fbpx Our approach to harvesting principles of Indigenous Data Sovereignty in Australia | NDARC - National Drug and Alcohol Research Centre

Our approach to harvesting principles of Indigenous Data Sovereignty in Australia

Our approach to harvesting principles of Indigenous Data Sovereignty in Australia

Presenter: Skye Trudgett

Author names: 1Trudgett, S

1Shakeshaft, A

2,3,4Griffiths, K

Author affiliations: 1 National Drug and Alcohol Research Centre , University of New South Wales, Sydney, Australia

2 Centre for Big Data Research in Health, University of New South Wales, Sydney, Australia

3 Wellbeing and Preventable Chronic Diseases Division, Menzies School of Health Research, Darwin, Australia

4 School of Health Sciences, University of Sydney, Sydney, Australia

Introduction: As researchers working with young people in regional, rural and remote communities, we are seeking to improve the breadth and quality of Indigenous data however this needs to be balanced by efforts to ensure those data are collected and used appropriately. Through an ARC Funded YARRN project, researchers reviewed literature and harvested principles for Indigenous Data Sovereignty (IDS) in Australia as a mechanism to protect Indigenous data being acquired in our research. These principles have been applied to the research project thereon.

Aims: The aim of the literature review was to identify published IDS-relevant studies, describe the key characteristics of those studies, identify the frequency with which they cite existing IDS principles and consider a framework for how IDS principles might be operationalised.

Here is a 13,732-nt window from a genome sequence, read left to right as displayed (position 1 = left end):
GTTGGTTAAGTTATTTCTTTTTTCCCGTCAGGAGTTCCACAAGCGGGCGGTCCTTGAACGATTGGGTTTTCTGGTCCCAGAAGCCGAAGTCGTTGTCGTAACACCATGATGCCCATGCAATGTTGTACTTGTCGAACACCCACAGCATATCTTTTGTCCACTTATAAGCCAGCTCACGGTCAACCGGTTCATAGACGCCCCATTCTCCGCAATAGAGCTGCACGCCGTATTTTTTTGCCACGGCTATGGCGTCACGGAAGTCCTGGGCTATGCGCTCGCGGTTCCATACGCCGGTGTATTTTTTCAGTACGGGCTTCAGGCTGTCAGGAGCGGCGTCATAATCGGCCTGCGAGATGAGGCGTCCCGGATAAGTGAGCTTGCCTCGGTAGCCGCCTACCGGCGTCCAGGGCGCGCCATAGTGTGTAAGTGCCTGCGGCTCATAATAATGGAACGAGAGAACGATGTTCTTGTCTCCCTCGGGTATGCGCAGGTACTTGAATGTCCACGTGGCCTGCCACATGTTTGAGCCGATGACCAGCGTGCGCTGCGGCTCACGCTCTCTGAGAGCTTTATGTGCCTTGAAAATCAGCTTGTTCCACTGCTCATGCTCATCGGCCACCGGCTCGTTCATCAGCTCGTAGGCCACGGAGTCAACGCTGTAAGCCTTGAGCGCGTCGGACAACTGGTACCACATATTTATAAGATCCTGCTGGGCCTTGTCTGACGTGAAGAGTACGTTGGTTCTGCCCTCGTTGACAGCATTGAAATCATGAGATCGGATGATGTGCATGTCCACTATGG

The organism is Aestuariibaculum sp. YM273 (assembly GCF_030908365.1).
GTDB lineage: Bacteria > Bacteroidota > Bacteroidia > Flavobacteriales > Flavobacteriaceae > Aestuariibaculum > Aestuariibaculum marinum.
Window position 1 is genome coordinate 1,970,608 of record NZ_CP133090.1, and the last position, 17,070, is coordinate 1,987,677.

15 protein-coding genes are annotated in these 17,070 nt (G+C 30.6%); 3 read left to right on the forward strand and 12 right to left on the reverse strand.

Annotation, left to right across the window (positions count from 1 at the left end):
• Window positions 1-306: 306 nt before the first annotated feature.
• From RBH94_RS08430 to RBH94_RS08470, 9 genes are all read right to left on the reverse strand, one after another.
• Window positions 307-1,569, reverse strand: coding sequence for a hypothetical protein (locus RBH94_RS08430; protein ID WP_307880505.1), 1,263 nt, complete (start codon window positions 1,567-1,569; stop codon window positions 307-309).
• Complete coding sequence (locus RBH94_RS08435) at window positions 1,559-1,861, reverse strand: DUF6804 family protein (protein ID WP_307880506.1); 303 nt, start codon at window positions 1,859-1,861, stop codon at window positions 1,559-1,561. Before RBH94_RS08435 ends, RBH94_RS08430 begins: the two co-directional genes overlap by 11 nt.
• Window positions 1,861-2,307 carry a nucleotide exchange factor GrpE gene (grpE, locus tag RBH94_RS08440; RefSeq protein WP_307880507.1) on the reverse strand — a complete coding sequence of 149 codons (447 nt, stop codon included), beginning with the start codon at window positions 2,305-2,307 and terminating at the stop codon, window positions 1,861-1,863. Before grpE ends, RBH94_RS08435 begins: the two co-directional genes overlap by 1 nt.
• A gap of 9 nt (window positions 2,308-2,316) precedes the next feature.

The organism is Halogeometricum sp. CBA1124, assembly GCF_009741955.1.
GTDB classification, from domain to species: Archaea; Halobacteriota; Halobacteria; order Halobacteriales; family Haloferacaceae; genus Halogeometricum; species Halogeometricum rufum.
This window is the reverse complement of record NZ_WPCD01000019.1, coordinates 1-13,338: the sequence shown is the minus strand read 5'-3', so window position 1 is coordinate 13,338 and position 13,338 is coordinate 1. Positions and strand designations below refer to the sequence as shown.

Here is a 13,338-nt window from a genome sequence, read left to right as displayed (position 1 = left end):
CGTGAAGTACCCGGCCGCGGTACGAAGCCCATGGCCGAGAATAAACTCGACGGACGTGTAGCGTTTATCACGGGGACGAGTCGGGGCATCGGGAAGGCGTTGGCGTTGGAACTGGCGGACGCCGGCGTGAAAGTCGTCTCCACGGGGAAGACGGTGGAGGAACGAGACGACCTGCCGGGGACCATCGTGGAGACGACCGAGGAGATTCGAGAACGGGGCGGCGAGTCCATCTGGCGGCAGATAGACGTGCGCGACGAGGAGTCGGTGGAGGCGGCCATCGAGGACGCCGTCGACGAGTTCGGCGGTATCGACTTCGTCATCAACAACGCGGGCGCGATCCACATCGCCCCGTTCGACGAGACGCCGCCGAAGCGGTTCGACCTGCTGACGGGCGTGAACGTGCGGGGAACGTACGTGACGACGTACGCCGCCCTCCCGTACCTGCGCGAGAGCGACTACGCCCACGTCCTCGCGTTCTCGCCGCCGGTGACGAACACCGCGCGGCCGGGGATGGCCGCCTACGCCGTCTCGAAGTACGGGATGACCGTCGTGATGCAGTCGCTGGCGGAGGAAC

Methods: A PRISMA compliant systematic scoping review. Existing IDS principles published in Canada, New Zealand, Australia and the 2017 Indigenous Data Sovereignty Symposium were synthesised, to avoid duplication of similar principles, into eight IDS principles: i) ownership; ii) control; iii) accessibility; iv) custodianship; v) accountability to First Nations; vi) amplify the voice of the community; vii) relevant and reciprocal; and viii) sustainably self-determining.

Results: Ten relevant published studies were identified. The number of IDS publications has increased over time: half the IDS studies identified were published in the six years to May 2018. The researchers are currently broadening the search to August 2020. A framework to operationalise IDS principles is proposed that is both standardised internationally and able to be tailored to the needs and specific circumstances of different countries, First Nations communities and First Nations service providers.

Implications: There is a clear need to establish and agreed set of IDS principles and a framework for their operationalisation. This review identifies that while control and ownership of data appear to be relatively uncontested IDS principles, there is less consensus about the principles of accountability, sustainable self-determination and amplifying the voice of community, and little consensus about accessibility, possession and relevance and reciprocity.  The apparent moderate or little consensus for some potential IDS principles does not necessarily reflect their relative importance, but may indicate a need to more clearly define, or simply increase awareness of, those IDS principles.